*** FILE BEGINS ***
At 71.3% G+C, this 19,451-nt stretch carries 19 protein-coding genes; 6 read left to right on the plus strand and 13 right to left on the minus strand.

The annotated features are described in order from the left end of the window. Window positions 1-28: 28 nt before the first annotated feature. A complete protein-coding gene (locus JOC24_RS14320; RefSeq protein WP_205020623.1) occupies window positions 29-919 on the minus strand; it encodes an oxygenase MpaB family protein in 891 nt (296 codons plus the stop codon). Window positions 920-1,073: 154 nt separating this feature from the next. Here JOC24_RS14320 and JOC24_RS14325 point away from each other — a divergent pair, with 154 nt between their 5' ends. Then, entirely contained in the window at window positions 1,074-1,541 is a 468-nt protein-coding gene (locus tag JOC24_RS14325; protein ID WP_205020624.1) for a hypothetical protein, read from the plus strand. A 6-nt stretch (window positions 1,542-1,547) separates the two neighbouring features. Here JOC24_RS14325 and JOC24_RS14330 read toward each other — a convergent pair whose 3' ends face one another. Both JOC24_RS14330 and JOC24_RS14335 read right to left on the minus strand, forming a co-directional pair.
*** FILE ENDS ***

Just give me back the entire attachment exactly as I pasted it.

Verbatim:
At 71.3% G+C, this 19,451-nt stretch carries 19 protein-coding genes; 6 read left to right on the plus strand and 13 right to left on the minus strand.

The annotated features are described in order from the left end of the window. Window positions 1-28: 28 nt before the first annotated feature. A complete protein-coding gene (locus JOC24_RS14320; RefSeq protein WP_205020623.1) occupies window positions 29-919 on the minus strand; it encodes an oxygenase MpaB family protein in 891 nt (296 codons plus the stop codon). Window positions 920-1,073: 154 nt separating this feature from the next. Here JOC24_RS14320 and JOC24_RS14325 point away from each other — a divergent pair, with 154 nt between their 5' ends. Then, entirely contained in the window at window positions 1,074-1,541 is a 468-nt protein-coding gene (locus tag JOC24_RS14325; protein ID WP_205020624.1) for a hypothetical protein, read from the plus strand. A 6-nt stretch (window positions 1,542-1,547) separates the two neighbouring features. Here JOC24_RS14325 and JOC24_RS14330 read toward each other — a convergent pair whose 3' ends face one another. Both JOC24_RS14330 and JOC24_RS14335 read right to left on the minus strand, forming a co-directional pair.